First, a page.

1 Samuel 17:57-18:5, 10-16

1 Samuel 17:57-18:5, 10-16
Ordinary B30


17:57 On David’sA returnB from killingC the Philistine,D

Notes on verse 17:57a

A “David’s” = David. From the same as dod (beloved, love, uncle); the root may mean to boil, which is used figuratively to describe love. So, this implies someone you love such as a friend, a lover, or a close family member like an uncle. David’s name likely means something like “beloved one.”
B “return” = shub. To turn back, return, turn away – literally or figuratively. Doesn’t necessarily imply going back to where you started from. This is also the root verb for the Hebrew word for repentance “teshubah.”
C “killing” = nakah. This is to hit whether lightly or severely. It can be used in a literal or figurative sense. So, this could be beat, punish, give wounds, kill, or slaughter.
D “Philistine” = Pelishti. From Pelesheth (Philistia); from palash (to mourn, wallow, maybe roll in). This is Philistines. Their name may mean “griever” or “burrower” or “weakener.” See https://www.abarim-publications.com/Meaning/Philistine.html.

AbnerE tookF him and broughtG him beforeH Saul,I

Notes on verse 17:57b

E “Abner” = Abner. From ab (father in a literal or figurative sense – grandfather, chief, ancestor) + ner (properly, to glisten; a lamp, light, burner, candle; light literal or figurative). This is Abner, a name meaning “my father is a lamp,” “father of light,” “enlightening.”
F “took” = laqach. This is to take, accept, carry away, receive. It can also have the sense of take a wife or take in marriage.
G “brought” = bo. This is to enter, come in, advance, fulfill, bring offerings, enter to worship, attack. It can also have a sexual connotation.
H “before” = paneh. From panah (to turn, face, appear). This is face in a literal or figurative sense. It could be face, presence, anger, respect. It can also be used of God to indicate divine favor or presence.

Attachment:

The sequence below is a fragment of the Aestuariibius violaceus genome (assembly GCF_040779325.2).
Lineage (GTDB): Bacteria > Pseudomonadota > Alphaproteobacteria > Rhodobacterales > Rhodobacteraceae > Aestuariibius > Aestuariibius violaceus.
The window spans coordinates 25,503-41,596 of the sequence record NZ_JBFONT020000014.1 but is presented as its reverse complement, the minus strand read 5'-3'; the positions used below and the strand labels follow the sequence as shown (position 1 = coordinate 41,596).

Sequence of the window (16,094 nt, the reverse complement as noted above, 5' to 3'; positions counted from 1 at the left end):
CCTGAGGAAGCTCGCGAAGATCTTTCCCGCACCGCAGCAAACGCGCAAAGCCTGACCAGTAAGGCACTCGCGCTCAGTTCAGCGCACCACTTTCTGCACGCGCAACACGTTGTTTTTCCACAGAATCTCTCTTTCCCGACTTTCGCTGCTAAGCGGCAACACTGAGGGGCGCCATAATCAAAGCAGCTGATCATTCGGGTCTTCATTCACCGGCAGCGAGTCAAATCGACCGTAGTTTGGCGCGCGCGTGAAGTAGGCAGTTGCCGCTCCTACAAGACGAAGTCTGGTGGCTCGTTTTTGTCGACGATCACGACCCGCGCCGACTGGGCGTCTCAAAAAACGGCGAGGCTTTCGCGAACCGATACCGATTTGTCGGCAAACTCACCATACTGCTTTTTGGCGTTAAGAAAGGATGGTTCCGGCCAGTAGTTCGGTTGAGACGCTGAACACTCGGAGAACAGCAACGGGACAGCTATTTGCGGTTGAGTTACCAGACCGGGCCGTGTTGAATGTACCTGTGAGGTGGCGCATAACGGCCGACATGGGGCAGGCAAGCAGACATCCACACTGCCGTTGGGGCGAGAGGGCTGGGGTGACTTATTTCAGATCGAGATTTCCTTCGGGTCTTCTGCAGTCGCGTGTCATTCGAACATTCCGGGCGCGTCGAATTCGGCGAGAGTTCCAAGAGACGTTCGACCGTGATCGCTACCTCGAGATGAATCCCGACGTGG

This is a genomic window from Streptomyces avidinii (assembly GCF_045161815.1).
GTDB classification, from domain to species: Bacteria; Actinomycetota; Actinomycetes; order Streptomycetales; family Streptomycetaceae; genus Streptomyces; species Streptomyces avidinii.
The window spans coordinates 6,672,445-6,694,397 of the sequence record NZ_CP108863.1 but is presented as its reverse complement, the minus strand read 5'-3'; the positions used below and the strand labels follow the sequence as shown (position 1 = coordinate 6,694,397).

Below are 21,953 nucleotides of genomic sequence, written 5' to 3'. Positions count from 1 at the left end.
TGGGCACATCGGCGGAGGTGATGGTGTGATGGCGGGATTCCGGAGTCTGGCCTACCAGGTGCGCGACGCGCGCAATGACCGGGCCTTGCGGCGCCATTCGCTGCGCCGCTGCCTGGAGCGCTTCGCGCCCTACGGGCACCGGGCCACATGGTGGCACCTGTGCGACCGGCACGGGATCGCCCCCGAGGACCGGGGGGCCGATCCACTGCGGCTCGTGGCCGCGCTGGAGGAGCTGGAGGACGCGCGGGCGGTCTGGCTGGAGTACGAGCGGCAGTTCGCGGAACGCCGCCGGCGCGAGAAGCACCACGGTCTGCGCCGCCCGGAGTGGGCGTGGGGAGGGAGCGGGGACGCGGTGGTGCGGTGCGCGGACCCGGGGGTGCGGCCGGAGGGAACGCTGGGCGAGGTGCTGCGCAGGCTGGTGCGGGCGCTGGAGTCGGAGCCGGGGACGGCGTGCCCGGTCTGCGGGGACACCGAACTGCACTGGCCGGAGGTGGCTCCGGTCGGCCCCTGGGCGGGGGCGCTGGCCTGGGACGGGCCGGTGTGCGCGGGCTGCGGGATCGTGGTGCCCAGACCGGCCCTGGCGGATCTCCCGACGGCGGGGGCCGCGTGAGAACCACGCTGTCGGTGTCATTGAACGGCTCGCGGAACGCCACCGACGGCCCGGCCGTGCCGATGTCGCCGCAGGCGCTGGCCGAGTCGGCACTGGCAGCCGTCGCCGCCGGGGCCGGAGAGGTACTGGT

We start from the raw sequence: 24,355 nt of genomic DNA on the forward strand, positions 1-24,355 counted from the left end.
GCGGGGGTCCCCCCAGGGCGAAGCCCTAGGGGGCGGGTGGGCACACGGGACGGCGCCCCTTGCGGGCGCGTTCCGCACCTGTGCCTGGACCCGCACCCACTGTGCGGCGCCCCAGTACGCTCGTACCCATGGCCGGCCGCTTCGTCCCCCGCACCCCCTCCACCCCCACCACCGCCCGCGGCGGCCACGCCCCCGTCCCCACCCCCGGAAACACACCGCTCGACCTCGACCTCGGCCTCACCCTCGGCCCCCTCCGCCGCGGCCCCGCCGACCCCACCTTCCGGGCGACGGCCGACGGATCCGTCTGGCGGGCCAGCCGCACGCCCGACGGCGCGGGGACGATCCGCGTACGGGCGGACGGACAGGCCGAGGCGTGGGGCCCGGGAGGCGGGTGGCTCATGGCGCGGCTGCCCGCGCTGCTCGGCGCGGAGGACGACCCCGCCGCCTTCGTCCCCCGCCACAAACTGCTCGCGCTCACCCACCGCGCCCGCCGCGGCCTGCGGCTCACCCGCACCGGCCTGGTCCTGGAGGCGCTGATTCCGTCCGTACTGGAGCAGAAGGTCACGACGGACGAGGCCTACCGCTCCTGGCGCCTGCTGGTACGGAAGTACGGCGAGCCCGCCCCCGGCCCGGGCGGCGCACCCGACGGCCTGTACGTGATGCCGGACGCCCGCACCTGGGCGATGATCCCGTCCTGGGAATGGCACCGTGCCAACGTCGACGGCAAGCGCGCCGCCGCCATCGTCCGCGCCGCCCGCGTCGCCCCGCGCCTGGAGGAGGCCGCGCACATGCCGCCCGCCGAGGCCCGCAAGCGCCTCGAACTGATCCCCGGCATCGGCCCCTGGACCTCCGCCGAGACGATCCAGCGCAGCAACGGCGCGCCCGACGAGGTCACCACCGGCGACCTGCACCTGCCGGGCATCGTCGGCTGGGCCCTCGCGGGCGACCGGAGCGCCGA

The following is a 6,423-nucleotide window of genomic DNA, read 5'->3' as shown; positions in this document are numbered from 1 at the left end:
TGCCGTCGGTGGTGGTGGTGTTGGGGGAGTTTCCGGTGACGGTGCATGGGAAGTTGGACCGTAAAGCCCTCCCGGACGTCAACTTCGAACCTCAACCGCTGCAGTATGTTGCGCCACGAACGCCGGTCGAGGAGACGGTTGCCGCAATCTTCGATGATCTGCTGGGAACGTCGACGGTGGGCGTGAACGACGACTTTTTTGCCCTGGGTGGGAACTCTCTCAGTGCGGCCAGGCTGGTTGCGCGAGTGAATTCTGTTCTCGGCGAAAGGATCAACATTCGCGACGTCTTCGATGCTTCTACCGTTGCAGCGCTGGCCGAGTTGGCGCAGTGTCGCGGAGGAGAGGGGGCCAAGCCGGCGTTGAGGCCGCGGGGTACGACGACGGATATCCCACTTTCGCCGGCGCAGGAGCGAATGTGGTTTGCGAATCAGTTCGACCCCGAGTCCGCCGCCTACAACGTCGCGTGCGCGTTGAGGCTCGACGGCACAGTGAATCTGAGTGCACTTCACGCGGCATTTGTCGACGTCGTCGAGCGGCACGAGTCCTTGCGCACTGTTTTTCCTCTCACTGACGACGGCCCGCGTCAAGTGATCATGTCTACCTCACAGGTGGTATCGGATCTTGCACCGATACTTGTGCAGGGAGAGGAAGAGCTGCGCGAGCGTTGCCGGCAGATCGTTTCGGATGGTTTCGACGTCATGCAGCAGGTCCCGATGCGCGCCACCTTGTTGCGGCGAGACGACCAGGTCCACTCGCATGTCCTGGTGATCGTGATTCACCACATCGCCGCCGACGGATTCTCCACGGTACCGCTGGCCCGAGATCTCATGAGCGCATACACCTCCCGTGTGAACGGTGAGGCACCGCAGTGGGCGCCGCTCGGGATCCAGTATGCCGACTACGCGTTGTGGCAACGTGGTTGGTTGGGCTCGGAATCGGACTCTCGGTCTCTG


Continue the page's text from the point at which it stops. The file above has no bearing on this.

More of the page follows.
I “Saul” = Shaul. From shaal (to ask, inquire, beg, borrow, desire, request; can also mean demand). This is Saul or Shaul, meaning “asked of the Lord.”

with the headJ of the Philistine in his hand.K 58 Saul said to him, “Whose sonL are you, young man?”M

Notes on verses 17:57c-58a

J “head” = rosh. This may come a word that means to shake. It is the head, captain, or chief. It can also be excellent or the forefront. It can be first in position or in statue or in time (i.e. the beginning).
K “hand” = yad. This is hand, ability, power. Hand in a literal sense, but also what one can do or the means by which one does it.
L “son” = ben. From banah (to build or obtain children). This is son, age, child. It is son in a literal or figurative sense.
M “young man” = naar. May be from na’ar (to shake, toss up and down, tumble around). This is a child or a servant. It is a child in their active years so they could be aged anywhere from infancy to adolescence.

And David answered, “I am the son of your servantN JesseO the Bethlehemite.”P

Notes on verse 17:58b

N “servant” = ebed. From abad (to work, serve, compel; any kind of work; used causatively, can mean to enslave or keep in bondage). This is a servant, slave, or bondservant.
O “Jesse” = Yishay. Perhaps from ish (man); {perhaps from enosh (human, humankind, mortal); from anash (to be weak, sick, or frail)} OR from the same as yesh (being, existence, substance). This is Jesse, a name which means “my husband” or “the Lord exists.” See https://www.abarim-publications.com/Meaning/Jesse.html
P “Bethlehemite” = Beth Hallachmi. Related to “son” in v17:58. 4x in OT. From beth lechem (Bethlehem); {from bayit (house, court, family, palace, temple); {probably from banah (see note L above)} + lechem (bread, food, loaf; food for people or for animals); {from lacham (to eat, feed on; figuratively, to battle as a kind of consumption/destruction)}. This is a resident of Bethlehem.

18:1 QWhen David had finishedR speakingS to Saul,

Notes on verse 18:1a

Q {untranslated} = hayah. This is to be or become, to happen.